Sue McCreeth | He Could Fall for You Anyway

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Jazz: Soul-Jazz Jazz: Smooth Jazz Moods: Type: Vocal
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He Could Fall for You Anyway

by Sue McCreeth

"Highly original songwriting in wildly contrasting styles." The Guardian "Warm and emotional ...Outstanding." The Guardian
Genre: Jazz: Soul-Jazz
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  Song Share Time Download
1. He Could Fall for You Anyway
3:41 $0.99
Downloads are available as MP3-320 files.


Album Notes
"Highly original songwriting in wildly contrasting styles." The Guardian
"As a singer-songwriter, Sue McCreeth is highly unusual in two ways. First, she takes as her starting point not a few words or snatch of melody, but a harmonic idea. This comes, perhaps, from having studied with Gary Burton and Joe Mulholland at Berklee College in Boston. Second, she alters her singing voice quite radically to suit the character of individual songs."
Dave Gelly, the Observer
"She sings with warmth and intimacy, and commands a wonderful flexibility in her vocal tone, which allows her to match it exactly to the message or atmosphere of any particular piece."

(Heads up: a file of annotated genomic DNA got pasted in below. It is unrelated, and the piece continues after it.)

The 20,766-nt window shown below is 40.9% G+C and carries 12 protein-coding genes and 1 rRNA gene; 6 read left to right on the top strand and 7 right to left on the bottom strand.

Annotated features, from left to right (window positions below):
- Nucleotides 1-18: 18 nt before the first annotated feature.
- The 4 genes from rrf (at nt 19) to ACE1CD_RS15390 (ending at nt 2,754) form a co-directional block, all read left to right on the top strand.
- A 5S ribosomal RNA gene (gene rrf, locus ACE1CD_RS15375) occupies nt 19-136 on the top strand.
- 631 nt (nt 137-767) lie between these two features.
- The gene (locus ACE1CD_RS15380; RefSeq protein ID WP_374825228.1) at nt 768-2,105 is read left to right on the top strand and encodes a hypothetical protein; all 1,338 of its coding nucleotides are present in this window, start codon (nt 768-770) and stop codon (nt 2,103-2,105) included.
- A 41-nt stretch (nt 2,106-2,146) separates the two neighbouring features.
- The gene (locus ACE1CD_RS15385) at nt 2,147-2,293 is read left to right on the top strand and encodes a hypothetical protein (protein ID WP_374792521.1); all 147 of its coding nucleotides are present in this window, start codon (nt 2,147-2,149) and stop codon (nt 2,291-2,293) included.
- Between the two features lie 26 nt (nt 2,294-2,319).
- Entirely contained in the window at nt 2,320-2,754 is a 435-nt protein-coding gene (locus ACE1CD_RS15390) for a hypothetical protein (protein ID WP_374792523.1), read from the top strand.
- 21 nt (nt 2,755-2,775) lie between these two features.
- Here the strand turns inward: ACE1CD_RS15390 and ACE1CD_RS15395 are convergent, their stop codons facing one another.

Produced by Karl Addy, this recording uses auto tune for two tiny moments only, as is the case with nearly all of Sue McCreeth's recordings.
Sue wrote the main idea for this song whilst working as resident pianist/vocalist in 'The Whisky and Cigar Divan' of the Churchill Intercontinental Hotel, during 1999 in London. But she finished it during summer 2019. It has not been heard before either in whole or in part outside of Sue's immediate home environment.
Karl Addy provides all of the rhythm instrumentation.
Sue plays piano and the electric piano part is by Luis Cano.
Photography is John Hendry Photography, Glasgow.
The story is of a beautiful young woman trying to impress in the plush bar of the Churchill Intercontinental, which is now unfortunately no longer a favourite haunt of artists and media folks as it used to be when Sue played piano there.
In this song Sue is exploring a favourite harmonic sound, which musicians will recognise immediately, and which she first heard through Jimi Hendrix and later Chick Corea and Bill Evans.
The song might sound jazzy, but it could have a much wider audience.



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